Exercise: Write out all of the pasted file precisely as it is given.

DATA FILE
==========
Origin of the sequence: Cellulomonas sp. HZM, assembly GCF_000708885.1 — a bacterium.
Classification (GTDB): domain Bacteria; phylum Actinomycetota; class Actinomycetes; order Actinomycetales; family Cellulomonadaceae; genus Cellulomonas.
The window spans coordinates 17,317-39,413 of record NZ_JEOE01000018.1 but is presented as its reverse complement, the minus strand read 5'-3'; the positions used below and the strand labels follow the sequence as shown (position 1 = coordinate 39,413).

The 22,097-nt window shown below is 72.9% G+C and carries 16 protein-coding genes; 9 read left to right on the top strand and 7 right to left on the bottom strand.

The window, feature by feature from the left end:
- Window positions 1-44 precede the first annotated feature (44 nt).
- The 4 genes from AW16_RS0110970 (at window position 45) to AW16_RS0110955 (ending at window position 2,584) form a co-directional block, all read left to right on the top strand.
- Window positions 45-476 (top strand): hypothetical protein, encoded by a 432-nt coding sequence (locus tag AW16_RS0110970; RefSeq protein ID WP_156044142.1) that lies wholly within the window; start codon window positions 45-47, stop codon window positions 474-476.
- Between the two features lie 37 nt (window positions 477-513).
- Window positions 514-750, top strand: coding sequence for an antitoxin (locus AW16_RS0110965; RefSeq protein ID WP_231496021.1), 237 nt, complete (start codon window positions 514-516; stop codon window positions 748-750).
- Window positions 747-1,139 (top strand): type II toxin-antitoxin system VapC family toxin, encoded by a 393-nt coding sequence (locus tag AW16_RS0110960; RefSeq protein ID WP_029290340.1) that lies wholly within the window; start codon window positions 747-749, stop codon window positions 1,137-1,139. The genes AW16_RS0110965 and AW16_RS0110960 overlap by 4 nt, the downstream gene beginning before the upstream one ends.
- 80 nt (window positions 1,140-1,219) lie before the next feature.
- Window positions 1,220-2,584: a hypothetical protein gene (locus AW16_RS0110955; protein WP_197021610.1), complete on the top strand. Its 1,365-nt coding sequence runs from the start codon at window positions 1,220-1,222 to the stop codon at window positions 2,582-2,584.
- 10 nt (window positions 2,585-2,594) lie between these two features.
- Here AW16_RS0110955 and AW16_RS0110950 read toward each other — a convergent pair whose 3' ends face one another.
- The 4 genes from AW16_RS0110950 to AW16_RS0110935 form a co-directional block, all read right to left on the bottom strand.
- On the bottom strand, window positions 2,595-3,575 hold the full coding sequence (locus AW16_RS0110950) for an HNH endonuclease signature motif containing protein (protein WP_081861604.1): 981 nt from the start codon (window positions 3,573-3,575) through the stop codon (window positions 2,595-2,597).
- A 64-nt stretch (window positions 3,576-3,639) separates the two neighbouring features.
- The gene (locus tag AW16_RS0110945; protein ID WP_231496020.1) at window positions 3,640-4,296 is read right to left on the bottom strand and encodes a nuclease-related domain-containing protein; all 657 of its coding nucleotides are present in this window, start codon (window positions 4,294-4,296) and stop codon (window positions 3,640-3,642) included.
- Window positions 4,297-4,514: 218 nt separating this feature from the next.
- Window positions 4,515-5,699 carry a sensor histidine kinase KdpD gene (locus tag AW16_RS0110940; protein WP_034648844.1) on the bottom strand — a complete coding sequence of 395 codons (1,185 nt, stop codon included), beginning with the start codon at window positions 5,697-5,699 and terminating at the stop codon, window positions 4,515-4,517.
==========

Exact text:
Origin of the sequence: Cellulomonas sp. HZM, assembly GCF_000708885.1 — a bacterium.
Classification (GTDB): domain Bacteria; phylum Actinomycetota; class Actinomycetes; order Actinomycetales; family Cellulomonadaceae; genus Cellulomonas.
The window spans coordinates 17,317-39,413 of record NZ_JEOE01000018.1 but is presented as its reverse complement, the minus strand read 5'-3'; the positions used below and the strand labels follow the sequence as shown (position 1 = coordinate 39,413).

The 22,097-nt window shown below is 72.9% G+C and carries 16 protein-coding genes; 9 read left to right on the top strand and 7 right to left on the bottom strand.

The window, feature by feature from the left end:
- Window positions 1-44 precede the first annotated feature (44 nt).
- The 4 genes from AW16_RS0110970 (at window position 45) to AW16_RS0110955 (ending at window position 2,584) form a co-directional block, all read left to right on the top strand.
- Window positions 45-476 (top strand): hypothetical protein, encoded by a 432-nt coding sequence (locus tag AW16_RS0110970; RefSeq protein ID WP_156044142.1) that lies wholly within the window; start codon window positions 45-47, stop codon window positions 474-476.
- Between the two features lie 37 nt (window positions 477-513).
- Window positions 514-750, top strand: coding sequence for an antitoxin (locus AW16_RS0110965; RefSeq protein ID WP_231496021.1), 237 nt, complete (start codon window positions 514-516; stop codon window positions 748-750).
- Window positions 747-1,139 (top strand): type II toxin-antitoxin system VapC family toxin, encoded by a 393-nt coding sequence (locus tag AW16_RS0110960; RefSeq protein ID WP_029290340.1) that lies wholly within the window; start codon window positions 747-749, stop codon window positions 1,137-1,139. The genes AW16_RS0110965 and AW16_RS0110960 overlap by 4 nt, the downstream gene beginning before the upstream one ends.
- 80 nt (window positions 1,140-1,219) lie before the next feature.
- Window positions 1,220-2,584: a hypothetical protein gene (locus AW16_RS0110955; protein WP_197021610.1), complete on the top strand. Its 1,365-nt coding sequence runs from the start codon at window positions 1,220-1,222 to the stop codon at window positions 2,582-2,584.
- 10 nt (window positions 2,585-2,594) lie between these two features.
- Here AW16_RS0110955 and AW16_RS0110950 read toward each other — a convergent pair whose 3' ends face one another.
- The 4 genes from AW16_RS0110950 to AW16_RS0110935 form a co-directional block, all read right to left on the bottom strand.
- On the bottom strand, window positions 2,595-3,575 hold the full coding sequence (locus AW16_RS0110950) for an HNH endonuclease signature motif containing protein (protein WP_081861604.1): 981 nt from the start codon (window positions 3,573-3,575) through the stop codon (window positions 2,595-2,597).
- A 64-nt stretch (window positions 3,576-3,639) separates the two neighbouring features.
- The gene (locus tag AW16_RS0110945; protein ID WP_231496020.1) at window positions 3,640-4,296 is read right to left on the bottom strand and encodes a nuclease-related domain-containing protein; all 657 of its coding nucleotides are present in this window, start codon (window positions 4,294-4,296) and stop codon (window positions 3,640-3,642) included.
- Window positions 4,297-4,514: 218 nt separating this feature from the next.
- Window positions 4,515-5,699 carry a sensor histidine kinase KdpD gene (locus tag AW16_RS0110940; protein WP_034648844.1) on the bottom strand — a complete coding sequence of 395 codons (1,185 nt, stop codon included), beginning with the start codon at window positions 5,697-5,699 and terminating at the stop codon, window positions 4,515-4,517.